By Per Peterson
Neither farmers nor conservationists can deny the controversy sparked by Gov. Mark Dayton’s new buffer initiative, designed to protect the state’s waterways and ditches from phosphorus, nitrogen and sediment. Even after Dayton last year reluctantly pulled back a bit on the law to eliminate so-called private ditches from the legislation, the buffer law has continued to be on the tips of many people’s tongues, and not all of the talk has been positive.
Board of Water and Soil Resources (BWSR) Buffers and Soil Erosion Program Coordinator Tom Gile said Dayton’s plan received a lot of pushback when it was introduced because many farmers knew they were already doing all they could to help their own soil and, in turn, public waterways.
“There were a lot of perceptions when it was introduced,” Gile said. “A lot of people were doing what they needed to do. The ag community maybe doesn’t like (the buffer law), and they’re not super-excited about it, but they really just want to know what they have to do to move on.”
With the deadline for compliance for public waters approaching (Nov. 1) Matt Surprenant, who farms corn and soybeans southwest of Tracy, said there continues to be a misconception that farmers, in general, aren’t concerned about the state’s quality of water.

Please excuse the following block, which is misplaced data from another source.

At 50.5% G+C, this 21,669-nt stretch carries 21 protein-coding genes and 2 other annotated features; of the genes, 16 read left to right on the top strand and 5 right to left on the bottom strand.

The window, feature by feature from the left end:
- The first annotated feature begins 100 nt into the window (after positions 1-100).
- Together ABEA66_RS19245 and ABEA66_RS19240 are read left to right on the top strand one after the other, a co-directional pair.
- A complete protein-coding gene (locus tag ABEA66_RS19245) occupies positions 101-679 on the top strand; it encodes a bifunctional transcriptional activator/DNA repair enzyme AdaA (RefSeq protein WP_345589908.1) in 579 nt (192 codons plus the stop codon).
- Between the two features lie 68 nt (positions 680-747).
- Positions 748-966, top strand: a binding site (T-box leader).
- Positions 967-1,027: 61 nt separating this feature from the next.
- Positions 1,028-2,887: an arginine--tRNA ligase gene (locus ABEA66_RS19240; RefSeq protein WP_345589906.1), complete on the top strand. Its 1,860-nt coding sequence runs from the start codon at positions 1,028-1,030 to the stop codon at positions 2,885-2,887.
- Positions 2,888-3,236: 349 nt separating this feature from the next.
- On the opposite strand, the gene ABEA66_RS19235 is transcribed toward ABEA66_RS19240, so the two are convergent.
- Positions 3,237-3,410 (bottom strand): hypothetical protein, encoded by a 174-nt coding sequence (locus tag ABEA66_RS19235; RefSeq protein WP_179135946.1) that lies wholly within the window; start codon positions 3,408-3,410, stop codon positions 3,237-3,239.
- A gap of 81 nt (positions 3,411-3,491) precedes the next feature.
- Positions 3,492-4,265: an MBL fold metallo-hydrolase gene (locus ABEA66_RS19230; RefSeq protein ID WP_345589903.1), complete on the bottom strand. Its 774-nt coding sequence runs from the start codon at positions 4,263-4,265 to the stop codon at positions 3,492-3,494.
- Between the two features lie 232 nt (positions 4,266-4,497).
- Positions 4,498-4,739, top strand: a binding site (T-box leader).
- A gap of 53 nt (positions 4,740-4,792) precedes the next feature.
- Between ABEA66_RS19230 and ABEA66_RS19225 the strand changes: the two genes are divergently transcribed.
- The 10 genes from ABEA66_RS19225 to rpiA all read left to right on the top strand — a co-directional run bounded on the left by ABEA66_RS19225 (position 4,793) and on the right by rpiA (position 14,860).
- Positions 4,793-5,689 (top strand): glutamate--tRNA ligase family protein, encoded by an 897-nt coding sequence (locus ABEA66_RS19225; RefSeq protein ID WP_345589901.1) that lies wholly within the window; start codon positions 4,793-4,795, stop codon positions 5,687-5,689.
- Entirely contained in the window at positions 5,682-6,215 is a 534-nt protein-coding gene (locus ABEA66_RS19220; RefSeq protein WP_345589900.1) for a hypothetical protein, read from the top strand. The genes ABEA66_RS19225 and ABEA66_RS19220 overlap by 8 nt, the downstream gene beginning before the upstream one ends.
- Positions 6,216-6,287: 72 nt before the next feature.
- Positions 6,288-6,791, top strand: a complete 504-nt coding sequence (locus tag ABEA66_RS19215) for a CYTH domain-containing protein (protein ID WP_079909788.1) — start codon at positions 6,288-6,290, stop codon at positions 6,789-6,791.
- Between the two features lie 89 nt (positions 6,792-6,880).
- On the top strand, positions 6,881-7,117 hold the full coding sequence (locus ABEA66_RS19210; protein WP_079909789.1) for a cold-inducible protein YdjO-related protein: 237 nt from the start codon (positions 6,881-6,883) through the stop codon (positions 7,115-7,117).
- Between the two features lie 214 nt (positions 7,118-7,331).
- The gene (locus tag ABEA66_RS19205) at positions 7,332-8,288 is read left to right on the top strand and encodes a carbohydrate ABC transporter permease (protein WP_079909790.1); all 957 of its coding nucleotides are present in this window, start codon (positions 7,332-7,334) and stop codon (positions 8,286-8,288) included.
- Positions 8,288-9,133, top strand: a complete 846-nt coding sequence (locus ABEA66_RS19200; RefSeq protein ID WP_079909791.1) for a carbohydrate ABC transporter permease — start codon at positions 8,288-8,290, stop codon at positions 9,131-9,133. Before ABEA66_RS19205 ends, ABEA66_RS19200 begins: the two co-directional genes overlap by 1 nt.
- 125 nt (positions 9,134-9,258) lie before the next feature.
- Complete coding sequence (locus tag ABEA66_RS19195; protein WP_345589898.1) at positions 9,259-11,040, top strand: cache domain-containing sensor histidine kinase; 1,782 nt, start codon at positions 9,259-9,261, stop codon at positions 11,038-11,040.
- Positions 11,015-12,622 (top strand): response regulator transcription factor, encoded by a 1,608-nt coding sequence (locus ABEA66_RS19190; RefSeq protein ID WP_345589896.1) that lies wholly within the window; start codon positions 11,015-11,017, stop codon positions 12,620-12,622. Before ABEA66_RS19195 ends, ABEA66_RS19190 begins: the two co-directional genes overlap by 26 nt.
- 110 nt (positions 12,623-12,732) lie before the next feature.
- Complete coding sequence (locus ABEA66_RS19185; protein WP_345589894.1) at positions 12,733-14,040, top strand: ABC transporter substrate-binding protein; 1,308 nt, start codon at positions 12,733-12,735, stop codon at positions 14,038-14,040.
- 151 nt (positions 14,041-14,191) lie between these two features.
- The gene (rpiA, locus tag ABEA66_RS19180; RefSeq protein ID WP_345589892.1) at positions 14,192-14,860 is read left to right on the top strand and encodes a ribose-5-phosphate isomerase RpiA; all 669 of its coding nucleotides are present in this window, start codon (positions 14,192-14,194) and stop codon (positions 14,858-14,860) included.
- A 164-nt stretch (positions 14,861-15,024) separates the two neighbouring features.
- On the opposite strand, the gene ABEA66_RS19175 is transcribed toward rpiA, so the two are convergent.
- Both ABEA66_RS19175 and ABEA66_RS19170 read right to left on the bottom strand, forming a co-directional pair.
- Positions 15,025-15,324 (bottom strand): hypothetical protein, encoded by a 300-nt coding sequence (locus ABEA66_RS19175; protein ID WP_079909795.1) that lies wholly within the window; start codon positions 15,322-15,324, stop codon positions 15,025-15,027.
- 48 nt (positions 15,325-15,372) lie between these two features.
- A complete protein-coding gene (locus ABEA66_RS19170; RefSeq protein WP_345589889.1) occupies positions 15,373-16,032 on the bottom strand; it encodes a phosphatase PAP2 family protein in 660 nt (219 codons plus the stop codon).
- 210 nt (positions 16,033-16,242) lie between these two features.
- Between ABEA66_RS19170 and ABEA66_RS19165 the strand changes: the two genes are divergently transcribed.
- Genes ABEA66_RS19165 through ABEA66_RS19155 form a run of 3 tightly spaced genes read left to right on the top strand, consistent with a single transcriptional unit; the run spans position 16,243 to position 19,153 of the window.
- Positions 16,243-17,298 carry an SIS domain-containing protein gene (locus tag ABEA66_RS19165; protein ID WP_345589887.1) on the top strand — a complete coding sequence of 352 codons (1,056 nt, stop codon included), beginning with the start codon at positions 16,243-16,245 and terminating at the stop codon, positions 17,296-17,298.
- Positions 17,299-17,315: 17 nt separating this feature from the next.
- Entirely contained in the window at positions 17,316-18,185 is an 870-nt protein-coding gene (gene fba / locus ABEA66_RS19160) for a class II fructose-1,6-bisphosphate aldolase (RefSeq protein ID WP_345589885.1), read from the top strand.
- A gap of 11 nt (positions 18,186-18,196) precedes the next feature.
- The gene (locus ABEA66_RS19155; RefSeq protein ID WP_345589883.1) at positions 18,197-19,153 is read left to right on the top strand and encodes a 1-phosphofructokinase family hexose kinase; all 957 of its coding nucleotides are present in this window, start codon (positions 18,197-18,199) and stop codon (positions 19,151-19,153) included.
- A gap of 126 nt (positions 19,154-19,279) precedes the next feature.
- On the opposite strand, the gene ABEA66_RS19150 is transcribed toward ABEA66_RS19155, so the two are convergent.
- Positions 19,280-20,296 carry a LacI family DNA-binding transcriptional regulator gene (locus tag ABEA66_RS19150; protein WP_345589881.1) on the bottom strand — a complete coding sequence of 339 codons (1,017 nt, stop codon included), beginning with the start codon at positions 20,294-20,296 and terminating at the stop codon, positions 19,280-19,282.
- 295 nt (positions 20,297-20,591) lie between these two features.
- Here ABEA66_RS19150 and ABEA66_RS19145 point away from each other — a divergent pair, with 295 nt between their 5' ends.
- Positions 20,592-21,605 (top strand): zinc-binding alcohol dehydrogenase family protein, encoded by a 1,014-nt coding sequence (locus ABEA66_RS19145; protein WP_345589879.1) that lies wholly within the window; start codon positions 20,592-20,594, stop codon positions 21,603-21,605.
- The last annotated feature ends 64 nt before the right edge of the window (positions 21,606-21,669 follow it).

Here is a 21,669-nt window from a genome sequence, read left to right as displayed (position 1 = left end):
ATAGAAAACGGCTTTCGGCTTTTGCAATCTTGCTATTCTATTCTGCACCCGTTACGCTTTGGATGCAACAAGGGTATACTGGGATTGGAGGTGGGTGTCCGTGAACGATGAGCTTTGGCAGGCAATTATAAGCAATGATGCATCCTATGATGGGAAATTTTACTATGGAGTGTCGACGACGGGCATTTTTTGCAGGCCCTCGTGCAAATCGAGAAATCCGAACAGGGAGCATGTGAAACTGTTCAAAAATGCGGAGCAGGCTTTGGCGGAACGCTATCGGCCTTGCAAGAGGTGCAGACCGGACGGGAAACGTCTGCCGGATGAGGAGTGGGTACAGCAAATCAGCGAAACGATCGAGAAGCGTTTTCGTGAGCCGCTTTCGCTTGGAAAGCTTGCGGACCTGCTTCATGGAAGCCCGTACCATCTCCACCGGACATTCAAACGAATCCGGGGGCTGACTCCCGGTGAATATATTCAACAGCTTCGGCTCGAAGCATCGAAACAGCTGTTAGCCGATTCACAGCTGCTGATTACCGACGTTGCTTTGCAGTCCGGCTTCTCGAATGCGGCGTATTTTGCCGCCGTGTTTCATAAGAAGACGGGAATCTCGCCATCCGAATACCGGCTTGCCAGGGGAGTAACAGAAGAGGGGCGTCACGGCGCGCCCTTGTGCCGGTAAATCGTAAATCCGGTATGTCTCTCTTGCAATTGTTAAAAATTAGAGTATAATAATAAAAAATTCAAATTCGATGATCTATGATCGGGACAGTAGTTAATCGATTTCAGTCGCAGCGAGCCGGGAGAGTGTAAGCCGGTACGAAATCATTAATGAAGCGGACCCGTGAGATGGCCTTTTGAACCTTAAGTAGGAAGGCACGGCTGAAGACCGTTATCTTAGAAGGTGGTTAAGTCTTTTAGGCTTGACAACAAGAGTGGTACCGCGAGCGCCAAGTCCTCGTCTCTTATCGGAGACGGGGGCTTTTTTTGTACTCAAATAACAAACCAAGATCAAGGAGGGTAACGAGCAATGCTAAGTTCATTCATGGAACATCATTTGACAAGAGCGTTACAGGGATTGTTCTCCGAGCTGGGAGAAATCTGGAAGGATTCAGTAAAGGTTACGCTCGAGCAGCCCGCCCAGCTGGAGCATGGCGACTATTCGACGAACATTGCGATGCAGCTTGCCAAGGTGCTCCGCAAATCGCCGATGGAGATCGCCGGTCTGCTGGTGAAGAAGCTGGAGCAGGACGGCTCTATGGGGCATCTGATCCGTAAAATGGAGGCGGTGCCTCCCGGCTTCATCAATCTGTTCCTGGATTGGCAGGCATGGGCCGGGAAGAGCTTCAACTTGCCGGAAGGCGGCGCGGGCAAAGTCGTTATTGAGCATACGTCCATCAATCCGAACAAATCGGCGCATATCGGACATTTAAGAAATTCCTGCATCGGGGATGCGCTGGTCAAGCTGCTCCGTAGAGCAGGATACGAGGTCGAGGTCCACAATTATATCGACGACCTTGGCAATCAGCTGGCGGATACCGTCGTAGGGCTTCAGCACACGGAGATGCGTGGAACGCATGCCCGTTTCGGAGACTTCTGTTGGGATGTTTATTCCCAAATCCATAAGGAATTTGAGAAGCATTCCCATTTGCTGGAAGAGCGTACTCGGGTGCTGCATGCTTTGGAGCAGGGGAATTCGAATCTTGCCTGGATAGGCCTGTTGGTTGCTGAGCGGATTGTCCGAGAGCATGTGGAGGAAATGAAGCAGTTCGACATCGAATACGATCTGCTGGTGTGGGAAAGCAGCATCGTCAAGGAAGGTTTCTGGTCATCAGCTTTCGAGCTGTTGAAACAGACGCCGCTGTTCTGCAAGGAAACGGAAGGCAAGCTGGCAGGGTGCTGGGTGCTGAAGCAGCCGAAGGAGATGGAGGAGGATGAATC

“Most of us are,” he said. “We were already doing things like no till and cover crops; maybe we weren’t doing enough, but we are certainly trying. I think the perception out there is that we aren’t doing anything, but we’re trying to be proactive. That’s why things like cover crops are taking off.”
Surprenant, like most other farmers, would’ve liked to see more local control when it comes to enforcing the buffer law.
“I think there are places that need buffers, and there are places that don’t probably need 50 feet” Surprenant said. “I think the thing maybe farmers didn’t like about it was that it is a blanket law covering everyone, that (the state) didn’t use common sense or have someone local look at someone’s land — does it need 50 feet? Some places have land that slopes up to waterways, so there’s no need for a 50-foot buffer.”
In the wake of public comment and as an effort to work with farmers instead of against them, the Minnesota Board of Water and Soil Resources has implemented a tool that will provide farmers with alternative practices specific to their land that can be used in lieu of the prescribed vegetative buffer.
For more on this article, see this week’s Headlight-Herald.